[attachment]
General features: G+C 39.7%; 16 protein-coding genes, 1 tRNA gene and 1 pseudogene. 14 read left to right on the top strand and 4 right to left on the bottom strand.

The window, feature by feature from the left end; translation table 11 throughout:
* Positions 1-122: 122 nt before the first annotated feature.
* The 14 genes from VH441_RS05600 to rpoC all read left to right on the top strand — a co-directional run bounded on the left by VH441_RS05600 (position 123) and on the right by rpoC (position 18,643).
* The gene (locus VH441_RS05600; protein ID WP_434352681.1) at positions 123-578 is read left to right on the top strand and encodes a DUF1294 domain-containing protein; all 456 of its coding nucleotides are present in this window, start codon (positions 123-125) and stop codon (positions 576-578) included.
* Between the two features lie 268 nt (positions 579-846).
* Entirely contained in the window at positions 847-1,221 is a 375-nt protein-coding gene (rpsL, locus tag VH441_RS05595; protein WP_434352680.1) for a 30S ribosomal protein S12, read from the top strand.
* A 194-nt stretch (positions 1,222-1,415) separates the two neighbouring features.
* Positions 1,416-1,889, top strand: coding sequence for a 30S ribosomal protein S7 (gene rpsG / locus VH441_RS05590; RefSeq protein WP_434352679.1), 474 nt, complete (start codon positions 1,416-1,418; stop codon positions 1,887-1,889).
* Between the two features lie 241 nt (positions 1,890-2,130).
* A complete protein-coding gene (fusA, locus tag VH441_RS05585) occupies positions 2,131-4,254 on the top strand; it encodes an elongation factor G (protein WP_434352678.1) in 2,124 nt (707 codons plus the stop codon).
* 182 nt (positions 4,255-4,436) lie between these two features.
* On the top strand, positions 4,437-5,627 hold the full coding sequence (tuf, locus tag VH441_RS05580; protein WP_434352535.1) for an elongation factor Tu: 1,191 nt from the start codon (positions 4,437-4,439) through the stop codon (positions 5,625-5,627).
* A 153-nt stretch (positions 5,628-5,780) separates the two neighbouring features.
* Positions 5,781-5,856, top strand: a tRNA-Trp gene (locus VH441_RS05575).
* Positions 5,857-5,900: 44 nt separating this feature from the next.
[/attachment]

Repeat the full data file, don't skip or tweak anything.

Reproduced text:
General features: G+C 39.7%; 16 protein-coding genes, 1 tRNA gene and 1 pseudogene. 14 read left to right on the top strand and 4 right to left on the bottom strand.

The window, feature by feature from the left end; translation table 11 throughout:
* Positions 1-122: 122 nt before the first annotated feature.
* The 14 genes from VH441_RS05600 to rpoC all read left to right on the top strand — a co-directional run bounded on the left by VH441_RS05600 (position 123) and on the right by rpoC (position 18,643).
* The gene (locus VH441_RS05600; protein ID WP_434352681.1) at positions 123-578 is read left to right on the top strand and encodes a DUF1294 domain-containing protein; all 456 of its coding nucleotides are present in this window, start codon (positions 123-125) and stop codon (positions 576-578) included.
* Between the two features lie 268 nt (positions 579-846).
* Entirely contained in the window at positions 847-1,221 is a 375-nt protein-coding gene (rpsL, locus tag VH441_RS05595; protein WP_434352680.1) for a 30S ribosomal protein S12, read from the top strand.
* A 194-nt stretch (positions 1,222-1,415) separates the two neighbouring features.
* Positions 1,416-1,889, top strand: coding sequence for a 30S ribosomal protein S7 (gene rpsG / locus VH441_RS05590; RefSeq protein WP_434352679.1), 474 nt, complete (start codon positions 1,416-1,418; stop codon positions 1,887-1,889).
* Between the two features lie 241 nt (positions 1,890-2,130).
* A complete protein-coding gene (fusA, locus tag VH441_RS05585) occupies positions 2,131-4,254 on the top strand; it encodes an elongation factor G (protein WP_434352678.1) in 2,124 nt (707 codons plus the stop codon).
* 182 nt (positions 4,255-4,436) lie between these two features.
* On the top strand, positions 4,437-5,627 hold the full coding sequence (tuf, locus tag VH441_RS05580; protein WP_434352535.1) for an elongation factor Tu: 1,191 nt from the start codon (positions 4,437-4,439) through the stop codon (positions 5,625-5,627).
* A 153-nt stretch (positions 5,628-5,780) separates the two neighbouring features.
* Positions 5,781-5,856, top strand: a tRNA-Trp gene (locus VH441_RS05575).
* Positions 5,857-5,900: 44 nt separating this feature from the next.